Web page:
Invention of race
Race and ethnicity are social constructs, not biological categories. They are the product of history, made and remade over time. As historians, we try to understand how these social categories are constructed and used; how racial and ethnic identities are lived and experienced; and how they intersect with other group identities, such as class, gender, nationality, and region. The history of race and ethnicity is tied to histories of political and economic power, labor and class struggle, and cultural expression. By studying race and ethnicity together, and by incorporating racial and ethnic formation and perspectives into other categories, we get a deeper understanding of social and cultural interactions, the distribution and contestation of power, and political action and social mobilization.
- What is race? What is racism? How do ideas about race affect how we see others and ourselves?
- How do we decide what labels to apply to people? Why do we use racial and ethnic labels? What do we gain or lose by using these labels? If it were possible, would it make sense to eliminate such labels entirely? Would that change our understanding? How and why? How do racial and ethnic labels shape the way we understand identity?
- Are there aspects of your identity that are important to you that are not revealed by these labels? How would our understanding of your identity be different if we asked different questions or labeled you differently?
- How is our identity shaped by the language we use to describe it? Do we construct our identity with our language or do we describe an identity that exists apart from language?
Racialization Throughout U.S. History
Race is a modern idea - it hasn't always been with us. In ancient times, language, religion, status, and class distinctions were more important than physical appearance. In America, a set of specific historical circumstances led to the world's first race-based slave system. Throughout our history, the search for racial differences has been fueled by preconceived notions of inferiority and superiority.
Ideas and definitions of race have changed over time, depending on the social and political climate. Racial categories were never neutral or objective. Groups were differentiated so they could be excluded or disadvantaged, often in explicit ways.
Race and the Political Economy
To understand the political economy, we have to look at the relationships between markets, social institutions, history and culture, and the ever-shifting role of government. Like all other aspects of society, racialization impacts economic relationships. Its cumulative and structural effects, or structural racism, appear in ways that perpetuate race-based economic inequities. Racialization and the political economy continually interact, from who controls sources of wealth in society, such as land, labor and capital, to where people live, go to school, get access to transportation and healthcare.
Throughout U.S. history, the country been engaged in a debate over the role of government in the economy. Going back to the colonial period, the struggle for ‘states’ rights,’ which was meant to limit federal government powers, was shaped mostly to preserve slavery and the racial order of the time. During Reconstruction, states’ rights were called on to stop the federal government from protecting the economic and political rights of former slaves (it was called ‘preserving our traditions’ by white elites). When Reconstruction came to an end, states’ rights meant former slave-holding states could implement a new racial order in the form of Jim Crow.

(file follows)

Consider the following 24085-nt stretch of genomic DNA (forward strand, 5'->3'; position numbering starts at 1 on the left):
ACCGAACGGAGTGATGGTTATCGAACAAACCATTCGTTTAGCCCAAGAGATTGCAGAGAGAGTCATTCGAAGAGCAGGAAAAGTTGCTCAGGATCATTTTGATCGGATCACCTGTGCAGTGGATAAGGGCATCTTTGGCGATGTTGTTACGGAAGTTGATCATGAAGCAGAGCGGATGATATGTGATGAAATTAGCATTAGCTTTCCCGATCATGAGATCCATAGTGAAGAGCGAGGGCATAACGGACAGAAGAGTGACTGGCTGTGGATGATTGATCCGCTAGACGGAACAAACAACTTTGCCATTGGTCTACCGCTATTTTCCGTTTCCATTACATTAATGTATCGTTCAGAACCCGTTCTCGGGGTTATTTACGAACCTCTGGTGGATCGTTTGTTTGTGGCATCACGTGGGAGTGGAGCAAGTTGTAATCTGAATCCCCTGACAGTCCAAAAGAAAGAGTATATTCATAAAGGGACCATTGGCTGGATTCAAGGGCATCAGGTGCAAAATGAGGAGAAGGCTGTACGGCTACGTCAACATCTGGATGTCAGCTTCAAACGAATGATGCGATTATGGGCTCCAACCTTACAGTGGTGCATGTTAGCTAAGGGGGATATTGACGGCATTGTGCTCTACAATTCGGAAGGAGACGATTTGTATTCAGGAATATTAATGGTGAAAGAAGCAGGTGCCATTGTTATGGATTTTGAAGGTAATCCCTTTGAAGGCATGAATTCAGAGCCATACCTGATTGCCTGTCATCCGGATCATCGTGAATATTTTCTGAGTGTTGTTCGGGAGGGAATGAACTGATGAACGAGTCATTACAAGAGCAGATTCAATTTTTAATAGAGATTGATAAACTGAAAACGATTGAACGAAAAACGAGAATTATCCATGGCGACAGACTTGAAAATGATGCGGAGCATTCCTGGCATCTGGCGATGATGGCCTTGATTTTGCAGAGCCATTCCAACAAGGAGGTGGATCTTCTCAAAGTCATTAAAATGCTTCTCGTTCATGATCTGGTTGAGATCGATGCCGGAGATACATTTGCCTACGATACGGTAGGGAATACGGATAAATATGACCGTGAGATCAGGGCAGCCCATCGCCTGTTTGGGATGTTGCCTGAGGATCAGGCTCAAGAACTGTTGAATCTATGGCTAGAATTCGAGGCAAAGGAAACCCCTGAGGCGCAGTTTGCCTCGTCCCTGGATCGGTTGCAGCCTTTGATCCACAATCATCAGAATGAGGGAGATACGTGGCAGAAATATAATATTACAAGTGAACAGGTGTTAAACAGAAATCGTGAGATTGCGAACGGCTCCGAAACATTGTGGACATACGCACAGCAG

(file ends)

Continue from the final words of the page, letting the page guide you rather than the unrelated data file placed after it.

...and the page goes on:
Science as a Justification for Race
In 1859, Charles Darwin published, On the Origin of the Species, his book documenting the process of evolution. Darwin believed in a natural order to the development of species; the weak die off and the strong survive. Although Darwin's theory was not racist, philosophers and social scientists, used his theory to justify genocide and racism. This thinking was later called “Social Darwinism” and it had brutal implications. In 1838, J.C. Prichard, a famous anthropologist, lectured on the “Extinction of Human Races.” He said it was obvious that “the savage races” could not be saved. It was the law of nature. In 1864, W. Winwood Reade, a member of both London’s geographical and anthropological societies published a book called, Savage Africa. He ended the book predicting the future of the black race. “England and France will rule Africa. Africans will dig the ditches and water the deserts. It will be hard work and the Africans will probably become extinct. We must learn to look at the result with composure. It illustrates the beneficent law of nature, that the weak must be devoured by the strong.”
Religion as a Justification for race
During the reformation (1500s & 1600s), a key question among Christian religious leaders was whether Blacks and “Indians” had souls and/or were human. In this time period, Europeans more frequently encountered Africans and the indigenous peoples of North and South America, and the church vacillated between opinions. The Catholic and the Protestant churches arrived at different answers to the question at different times, which created significant differences between the two systems of slavery. The Catholic Church was the first to admit Blacks and Indians had souls, which meant in many Catholic colonies it was against the law to kill a slave without reason. The Protestant-Calvinist Church wanted to separate and distinguish themselves from Catholicism, and therefore was much slower in recognizing the humanity of Africans and Indians. With the increasing importance of slavery, religion was used as a means to justify racist divisions, classifying people of color as ‘pagan and soulless’.